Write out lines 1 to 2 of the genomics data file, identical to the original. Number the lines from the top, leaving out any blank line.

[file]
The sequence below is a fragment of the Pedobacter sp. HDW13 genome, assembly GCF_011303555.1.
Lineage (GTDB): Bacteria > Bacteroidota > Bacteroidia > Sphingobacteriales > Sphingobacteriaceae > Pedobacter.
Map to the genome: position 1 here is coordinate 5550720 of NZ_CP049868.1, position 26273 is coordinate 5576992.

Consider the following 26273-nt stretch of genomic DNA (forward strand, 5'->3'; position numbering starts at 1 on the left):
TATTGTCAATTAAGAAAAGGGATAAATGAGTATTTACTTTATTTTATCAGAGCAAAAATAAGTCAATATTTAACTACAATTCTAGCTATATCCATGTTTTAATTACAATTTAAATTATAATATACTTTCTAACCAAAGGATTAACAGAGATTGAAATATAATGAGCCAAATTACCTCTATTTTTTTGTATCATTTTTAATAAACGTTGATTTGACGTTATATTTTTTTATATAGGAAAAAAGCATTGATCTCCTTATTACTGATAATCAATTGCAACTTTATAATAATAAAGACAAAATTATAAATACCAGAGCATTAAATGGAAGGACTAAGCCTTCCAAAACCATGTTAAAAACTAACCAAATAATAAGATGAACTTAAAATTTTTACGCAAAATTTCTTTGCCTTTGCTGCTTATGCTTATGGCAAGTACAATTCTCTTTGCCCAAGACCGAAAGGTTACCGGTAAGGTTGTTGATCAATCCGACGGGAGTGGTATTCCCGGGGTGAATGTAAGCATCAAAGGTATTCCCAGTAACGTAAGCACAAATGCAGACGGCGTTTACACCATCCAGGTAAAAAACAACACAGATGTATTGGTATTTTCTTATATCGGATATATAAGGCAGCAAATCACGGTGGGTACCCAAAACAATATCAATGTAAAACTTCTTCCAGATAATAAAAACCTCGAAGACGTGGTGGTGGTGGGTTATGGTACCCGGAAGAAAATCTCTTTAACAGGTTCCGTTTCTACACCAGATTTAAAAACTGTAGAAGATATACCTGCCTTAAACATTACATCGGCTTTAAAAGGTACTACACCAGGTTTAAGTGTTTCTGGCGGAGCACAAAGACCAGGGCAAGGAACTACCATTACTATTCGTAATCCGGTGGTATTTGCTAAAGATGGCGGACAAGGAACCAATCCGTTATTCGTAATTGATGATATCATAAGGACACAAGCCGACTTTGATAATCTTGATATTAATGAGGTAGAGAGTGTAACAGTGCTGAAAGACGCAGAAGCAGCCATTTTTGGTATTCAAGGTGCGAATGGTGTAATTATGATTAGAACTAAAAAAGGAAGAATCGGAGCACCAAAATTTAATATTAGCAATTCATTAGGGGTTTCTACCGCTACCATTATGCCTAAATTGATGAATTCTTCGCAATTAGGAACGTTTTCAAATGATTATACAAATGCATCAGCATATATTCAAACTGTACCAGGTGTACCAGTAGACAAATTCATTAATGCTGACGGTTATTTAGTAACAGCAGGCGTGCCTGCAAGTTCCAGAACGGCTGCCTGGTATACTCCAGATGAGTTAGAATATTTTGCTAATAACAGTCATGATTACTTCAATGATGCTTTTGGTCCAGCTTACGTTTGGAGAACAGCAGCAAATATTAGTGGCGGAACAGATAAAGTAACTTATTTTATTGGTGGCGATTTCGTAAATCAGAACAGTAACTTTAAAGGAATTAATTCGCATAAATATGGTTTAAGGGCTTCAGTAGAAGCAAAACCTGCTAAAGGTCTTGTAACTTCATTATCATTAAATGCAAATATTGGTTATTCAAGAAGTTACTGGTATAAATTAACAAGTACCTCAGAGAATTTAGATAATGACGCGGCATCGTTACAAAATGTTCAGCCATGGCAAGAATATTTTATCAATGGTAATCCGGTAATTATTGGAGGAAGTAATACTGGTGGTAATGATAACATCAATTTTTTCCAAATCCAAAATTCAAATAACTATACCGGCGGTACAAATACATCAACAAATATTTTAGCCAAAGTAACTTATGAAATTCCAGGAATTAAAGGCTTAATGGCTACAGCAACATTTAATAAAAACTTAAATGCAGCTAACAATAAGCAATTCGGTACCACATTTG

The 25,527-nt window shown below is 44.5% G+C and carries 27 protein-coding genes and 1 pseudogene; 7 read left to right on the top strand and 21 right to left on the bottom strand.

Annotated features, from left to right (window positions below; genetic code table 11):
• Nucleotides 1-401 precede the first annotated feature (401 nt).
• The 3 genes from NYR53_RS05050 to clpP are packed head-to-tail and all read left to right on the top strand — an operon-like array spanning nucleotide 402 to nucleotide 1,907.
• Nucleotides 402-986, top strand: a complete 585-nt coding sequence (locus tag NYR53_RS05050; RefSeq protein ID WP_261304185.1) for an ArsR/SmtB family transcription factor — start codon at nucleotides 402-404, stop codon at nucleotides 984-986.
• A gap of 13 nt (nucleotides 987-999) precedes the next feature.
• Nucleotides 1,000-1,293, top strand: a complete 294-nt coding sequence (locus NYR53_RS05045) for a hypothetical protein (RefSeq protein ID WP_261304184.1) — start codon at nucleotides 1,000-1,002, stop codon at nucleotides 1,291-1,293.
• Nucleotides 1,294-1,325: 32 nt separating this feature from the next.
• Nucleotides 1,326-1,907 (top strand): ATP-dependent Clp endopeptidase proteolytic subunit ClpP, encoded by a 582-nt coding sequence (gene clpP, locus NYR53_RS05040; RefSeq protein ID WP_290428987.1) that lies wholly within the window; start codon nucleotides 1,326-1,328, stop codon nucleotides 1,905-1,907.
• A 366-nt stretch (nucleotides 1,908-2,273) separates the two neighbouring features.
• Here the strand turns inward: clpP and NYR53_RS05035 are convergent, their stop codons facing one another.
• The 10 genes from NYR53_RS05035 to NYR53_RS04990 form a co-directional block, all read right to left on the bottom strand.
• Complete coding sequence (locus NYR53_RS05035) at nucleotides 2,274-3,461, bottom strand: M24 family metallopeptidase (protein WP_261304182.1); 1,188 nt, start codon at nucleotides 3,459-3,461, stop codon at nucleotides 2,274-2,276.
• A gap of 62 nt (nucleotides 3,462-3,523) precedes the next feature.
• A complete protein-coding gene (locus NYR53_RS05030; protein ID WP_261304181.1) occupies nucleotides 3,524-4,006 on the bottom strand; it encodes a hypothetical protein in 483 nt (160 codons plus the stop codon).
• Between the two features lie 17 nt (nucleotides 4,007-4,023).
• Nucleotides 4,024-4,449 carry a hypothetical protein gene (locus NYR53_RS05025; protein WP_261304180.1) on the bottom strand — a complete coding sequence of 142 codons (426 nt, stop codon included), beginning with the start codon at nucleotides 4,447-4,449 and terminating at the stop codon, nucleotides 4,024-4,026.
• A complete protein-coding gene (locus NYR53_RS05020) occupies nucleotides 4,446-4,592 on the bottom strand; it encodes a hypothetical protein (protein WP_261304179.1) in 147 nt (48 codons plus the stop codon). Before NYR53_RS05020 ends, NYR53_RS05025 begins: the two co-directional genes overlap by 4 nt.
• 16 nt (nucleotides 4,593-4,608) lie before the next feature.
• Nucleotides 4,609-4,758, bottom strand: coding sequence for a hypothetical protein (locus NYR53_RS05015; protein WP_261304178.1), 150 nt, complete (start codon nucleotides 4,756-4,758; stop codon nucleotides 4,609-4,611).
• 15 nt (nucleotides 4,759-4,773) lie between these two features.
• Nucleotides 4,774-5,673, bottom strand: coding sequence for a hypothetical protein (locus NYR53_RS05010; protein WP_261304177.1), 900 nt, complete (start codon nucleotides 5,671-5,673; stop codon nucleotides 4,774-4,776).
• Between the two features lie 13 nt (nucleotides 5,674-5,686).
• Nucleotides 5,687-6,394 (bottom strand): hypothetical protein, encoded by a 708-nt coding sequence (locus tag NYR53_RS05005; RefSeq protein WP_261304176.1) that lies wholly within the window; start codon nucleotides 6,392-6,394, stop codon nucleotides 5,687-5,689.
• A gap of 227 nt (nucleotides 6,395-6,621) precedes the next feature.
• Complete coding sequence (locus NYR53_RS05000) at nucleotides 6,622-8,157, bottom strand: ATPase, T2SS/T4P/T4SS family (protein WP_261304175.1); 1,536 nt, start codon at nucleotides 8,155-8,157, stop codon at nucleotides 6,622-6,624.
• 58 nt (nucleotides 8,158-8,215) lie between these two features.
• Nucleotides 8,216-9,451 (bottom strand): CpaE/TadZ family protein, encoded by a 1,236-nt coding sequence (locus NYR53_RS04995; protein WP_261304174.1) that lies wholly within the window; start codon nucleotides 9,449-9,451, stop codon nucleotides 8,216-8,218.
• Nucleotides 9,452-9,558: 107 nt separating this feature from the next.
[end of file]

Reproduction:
The sequence below is a fragment of the Pedobacter sp. HDW13 genome, assembly GCF_011303555.1.
Lineage (GTDB): Bacteria > Bacteroidota > Bacteroidia > Sphingobacteriales > Sphingobacteriaceae > Pedobacter.